Nearly One in Five Americans Report Inability to Afford Enough Food

February 27, 2012

FRAC Releases 2011 Food Hardship Data, with Rates for the Nation, Regions, States, 100 Large Metropolitan Areas, and Every Congressional District

Contact: Jennifer Adach, 202-986-2200 x3018

Washington, D.C. – February 27, 2012 – New food hardship data from the Food Research and Action Center (FRAC) show continuing struggles with hunger for millions throughout 2011, as nearly one in five Americans said there were times they didn’t have enough money to buy food that they or their families needed.

FRAC’s food hardship report (pdf) analyzes data that were collected by Gallup and provided to FRAC. The data were gathered as part of the Gallup-Healthways Well-Being Index project, which has been interviewing almost 1,000 households daily since January 2008. FRAC has analyzed responses to the question: “Have there been times in the past twelve months when you did not have enough money to buy food that you or your family needed?” The report contains data throughout 2011 for every state, region, congressional district, and 100 of the country’s largest metropolitan areas (MSA). Gallup asked the question of 352,789 households in 2011.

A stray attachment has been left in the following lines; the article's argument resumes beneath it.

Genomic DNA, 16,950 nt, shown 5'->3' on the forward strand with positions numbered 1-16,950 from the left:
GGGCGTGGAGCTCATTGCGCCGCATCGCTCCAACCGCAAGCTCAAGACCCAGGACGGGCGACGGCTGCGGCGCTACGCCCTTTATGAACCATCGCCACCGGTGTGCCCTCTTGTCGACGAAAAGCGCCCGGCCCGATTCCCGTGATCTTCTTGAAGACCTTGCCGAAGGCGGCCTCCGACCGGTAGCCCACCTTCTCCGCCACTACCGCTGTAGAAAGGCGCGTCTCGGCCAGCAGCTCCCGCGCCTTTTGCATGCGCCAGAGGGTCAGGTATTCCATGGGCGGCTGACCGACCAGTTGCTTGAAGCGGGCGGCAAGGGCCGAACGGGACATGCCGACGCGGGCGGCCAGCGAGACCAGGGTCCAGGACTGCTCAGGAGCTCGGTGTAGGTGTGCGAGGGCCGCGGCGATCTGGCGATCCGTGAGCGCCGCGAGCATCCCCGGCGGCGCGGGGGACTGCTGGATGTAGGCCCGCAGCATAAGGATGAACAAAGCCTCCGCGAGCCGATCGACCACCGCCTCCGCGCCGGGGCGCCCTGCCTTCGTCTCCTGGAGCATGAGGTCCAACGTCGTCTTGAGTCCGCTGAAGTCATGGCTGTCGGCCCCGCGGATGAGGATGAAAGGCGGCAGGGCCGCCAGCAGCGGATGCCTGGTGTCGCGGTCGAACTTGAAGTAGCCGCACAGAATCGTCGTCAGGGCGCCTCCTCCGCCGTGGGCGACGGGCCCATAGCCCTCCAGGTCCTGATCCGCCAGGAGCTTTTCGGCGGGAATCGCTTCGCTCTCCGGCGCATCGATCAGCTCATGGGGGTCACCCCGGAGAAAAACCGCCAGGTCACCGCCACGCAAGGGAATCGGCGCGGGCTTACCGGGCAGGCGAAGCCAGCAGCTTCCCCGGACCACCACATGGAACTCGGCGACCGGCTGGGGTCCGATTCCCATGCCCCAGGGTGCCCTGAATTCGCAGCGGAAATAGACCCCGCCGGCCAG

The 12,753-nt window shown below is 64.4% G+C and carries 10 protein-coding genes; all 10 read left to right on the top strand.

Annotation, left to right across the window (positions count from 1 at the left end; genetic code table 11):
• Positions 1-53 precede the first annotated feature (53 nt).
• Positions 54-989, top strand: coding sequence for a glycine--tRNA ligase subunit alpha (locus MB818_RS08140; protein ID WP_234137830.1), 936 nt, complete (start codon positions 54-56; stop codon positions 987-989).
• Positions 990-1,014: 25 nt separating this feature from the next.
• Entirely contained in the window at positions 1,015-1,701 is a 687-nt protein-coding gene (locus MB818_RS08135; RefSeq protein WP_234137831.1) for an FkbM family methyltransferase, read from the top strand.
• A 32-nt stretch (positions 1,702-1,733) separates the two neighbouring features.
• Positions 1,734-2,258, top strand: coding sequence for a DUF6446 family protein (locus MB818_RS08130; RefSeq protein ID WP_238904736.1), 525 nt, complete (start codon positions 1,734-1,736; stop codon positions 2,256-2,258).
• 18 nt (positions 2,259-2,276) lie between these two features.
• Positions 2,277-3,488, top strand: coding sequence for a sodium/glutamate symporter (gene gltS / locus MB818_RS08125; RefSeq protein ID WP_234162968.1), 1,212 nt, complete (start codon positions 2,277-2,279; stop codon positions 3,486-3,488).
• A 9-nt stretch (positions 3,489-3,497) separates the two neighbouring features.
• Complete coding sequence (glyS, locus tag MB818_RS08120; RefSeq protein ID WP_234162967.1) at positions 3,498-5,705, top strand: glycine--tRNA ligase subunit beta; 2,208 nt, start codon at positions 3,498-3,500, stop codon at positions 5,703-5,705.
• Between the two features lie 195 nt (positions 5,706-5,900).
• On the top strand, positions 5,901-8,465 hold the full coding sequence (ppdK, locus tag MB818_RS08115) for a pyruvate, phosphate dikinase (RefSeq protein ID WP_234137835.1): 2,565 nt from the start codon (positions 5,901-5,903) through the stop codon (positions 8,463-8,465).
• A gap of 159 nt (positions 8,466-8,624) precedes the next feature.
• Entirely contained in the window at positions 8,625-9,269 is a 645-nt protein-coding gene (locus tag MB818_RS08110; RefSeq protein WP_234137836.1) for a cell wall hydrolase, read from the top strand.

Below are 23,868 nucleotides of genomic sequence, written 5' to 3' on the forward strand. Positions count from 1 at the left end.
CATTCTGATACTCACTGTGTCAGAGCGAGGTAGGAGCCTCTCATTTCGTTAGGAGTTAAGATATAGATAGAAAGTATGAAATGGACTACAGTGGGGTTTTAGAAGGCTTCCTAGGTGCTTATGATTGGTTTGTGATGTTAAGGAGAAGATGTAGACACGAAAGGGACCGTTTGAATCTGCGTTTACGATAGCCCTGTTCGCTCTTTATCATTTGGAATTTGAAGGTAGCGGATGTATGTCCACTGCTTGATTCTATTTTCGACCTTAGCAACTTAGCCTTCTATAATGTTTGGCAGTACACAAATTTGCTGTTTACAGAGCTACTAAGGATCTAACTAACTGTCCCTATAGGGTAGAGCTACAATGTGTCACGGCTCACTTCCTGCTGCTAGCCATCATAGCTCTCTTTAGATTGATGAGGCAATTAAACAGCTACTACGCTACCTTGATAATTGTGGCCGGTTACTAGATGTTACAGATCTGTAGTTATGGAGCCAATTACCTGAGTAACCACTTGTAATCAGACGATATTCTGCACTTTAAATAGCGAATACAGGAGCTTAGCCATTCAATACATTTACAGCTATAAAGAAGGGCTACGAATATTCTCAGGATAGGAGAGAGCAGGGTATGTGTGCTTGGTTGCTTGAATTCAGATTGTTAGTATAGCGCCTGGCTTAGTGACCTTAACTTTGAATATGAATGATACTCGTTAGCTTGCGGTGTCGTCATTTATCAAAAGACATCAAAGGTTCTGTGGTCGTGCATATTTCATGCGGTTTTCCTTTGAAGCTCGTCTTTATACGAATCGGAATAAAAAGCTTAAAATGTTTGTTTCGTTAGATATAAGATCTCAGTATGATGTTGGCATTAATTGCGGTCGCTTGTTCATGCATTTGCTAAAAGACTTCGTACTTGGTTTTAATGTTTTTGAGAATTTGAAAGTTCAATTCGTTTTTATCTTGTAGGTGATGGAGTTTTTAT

Nationally, 18.6 percent of respondents reported food hardship in 2011, an increase from the 2010 level of 18 percent and the highest annual rate in the four years that FRAC has been tracking these data. Food hardship reached every part of the country:

  1. Mississippi has the worst rate among states, with one in four households (24.5 percent) reporting food hardship, but 30 states have more than one in six households answering “yes” and the “best” state, North Dakota, still had one in ten households struggling with food hardship.
  2. While California is home to two of the worst MSAs (Fresno and Bakersfield), 96 of the 100 largest MSAs had at least one in eight households reporting food hardship in 2011.
  3. The five worst congressional districts are in Arizona, California, Florida, New York, and Texas, but 384 congressional districts had at least one in eight households reporting food hardship.
  4. Regionally, the hardest hit were the Southeast and Southwest regions. Every region except for the Mountain Plains had higher food hardship rates in 2011 than in 2010.

“Rising food prices, continuing high unemployment and underemployment, and flat food stamp benefit allotments all contributed to the high food hardship rate in 2011,” said FRAC President Jim Weill. “Particularly challenging was the increase in food inflation, especially for the foods the government uses to construct the Thrifty Food Plan, its cheapest diet. Food stamp beneficiaries lost more than six percent of their food purchasing power because of this increase.”

To read the full report, please visit